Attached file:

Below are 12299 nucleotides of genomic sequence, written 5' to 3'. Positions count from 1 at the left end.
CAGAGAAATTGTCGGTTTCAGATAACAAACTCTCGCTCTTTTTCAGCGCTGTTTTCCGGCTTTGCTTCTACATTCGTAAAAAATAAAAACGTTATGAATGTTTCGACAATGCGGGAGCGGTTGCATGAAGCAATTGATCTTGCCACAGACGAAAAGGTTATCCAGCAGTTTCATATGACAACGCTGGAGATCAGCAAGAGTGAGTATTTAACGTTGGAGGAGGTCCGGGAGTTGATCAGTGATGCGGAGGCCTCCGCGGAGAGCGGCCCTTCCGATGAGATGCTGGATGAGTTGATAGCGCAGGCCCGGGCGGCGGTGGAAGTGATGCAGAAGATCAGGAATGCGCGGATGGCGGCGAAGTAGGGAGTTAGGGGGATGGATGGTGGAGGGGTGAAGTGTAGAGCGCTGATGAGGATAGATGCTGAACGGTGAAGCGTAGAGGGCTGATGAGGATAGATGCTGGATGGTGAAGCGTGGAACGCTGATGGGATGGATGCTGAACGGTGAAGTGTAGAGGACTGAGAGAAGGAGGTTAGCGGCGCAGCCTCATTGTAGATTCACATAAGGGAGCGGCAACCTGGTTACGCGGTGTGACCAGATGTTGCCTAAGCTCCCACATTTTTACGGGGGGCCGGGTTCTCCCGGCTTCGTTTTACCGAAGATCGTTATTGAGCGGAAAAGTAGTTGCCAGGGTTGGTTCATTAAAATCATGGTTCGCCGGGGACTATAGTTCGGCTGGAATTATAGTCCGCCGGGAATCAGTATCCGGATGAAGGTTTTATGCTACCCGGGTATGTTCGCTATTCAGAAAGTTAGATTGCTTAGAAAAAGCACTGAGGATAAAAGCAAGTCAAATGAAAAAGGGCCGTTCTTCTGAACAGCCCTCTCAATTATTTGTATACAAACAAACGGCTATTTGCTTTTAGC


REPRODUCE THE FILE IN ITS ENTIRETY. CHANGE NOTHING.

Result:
Below are 12299 nucleotides of genomic sequence, written 5' to 3'. Positions count from 1 at the left end.
CAGAGAAATTGTCGGTTTCAGATAACAAACTCTCGCTCTTTTTCAGCGCTGTTTTCCGGCTTTGCTTCTACATTCGTAAAAAATAAAAACGTTATGAATGTTTCGACAATGCGGGAGCGGTTGCATGAAGCAATTGATCTTGCCACAGACGAAAAGGTTATCCAGCAGTTTCATATGACAACGCTGGAGATCAGCAAGAGTGAGTATTTAACGTTGGAGGAGGTCCGGGAGTTGATCAGTGATGCGGAGGCCTCCGCGGAGAGCGGCCCTTCCGATGAGATGCTGGATGAGTTGATAGCGCAGGCCCGGGCGGCGGTGGAAGTGATGCAGAAGATCAGGAATGCGCGGATGGCGGCGAAGTAGGGAGTTAGGGGGATGGATGGTGGAGGGGTGAAGTGTAGAGCGCTGATGAGGATAGATGCTGAACGGTGAAGCGTAGAGGGCTGATGAGGATAGATGCTGGATGGTGAAGCGTGGAACGCTGATGGGATGGATGCTGAACGGTGAAGTGTAGAGGACTGAGAGAAGGAGGTTAGCGGCGCAGCCTCATTGTAGATTCACATAAGGGAGCGGCAACCTGGTTACGCGGTGTGACCAGATGTTGCCTAAGCTCCCACATTTTTACGGGGGGCCGGGTTCTCCCGGCTTCGTTTTACCGAAGATCGTTATTGAGCGGAAAAGTAGTTGCCAGGGTTGGTTCATTAAAATCATGGTTCGCCGGGGACTATAGTTCGGCTGGAATTATAGTCCGCCGGGAATCAGTATCCGGATGAAGGTTTTATGCTACCCGGGTATGTTCGCTATTCAGAAAGTTAGATTGCTTAGAAAAAGCACTGAGGATAAAAGCAAGTCAAATGAAAAAGGGCCGTTCTTCTGAACAGCCCTCTCAATTATTTGTATACAAACAAACGGCTATTTGCTTTTAGC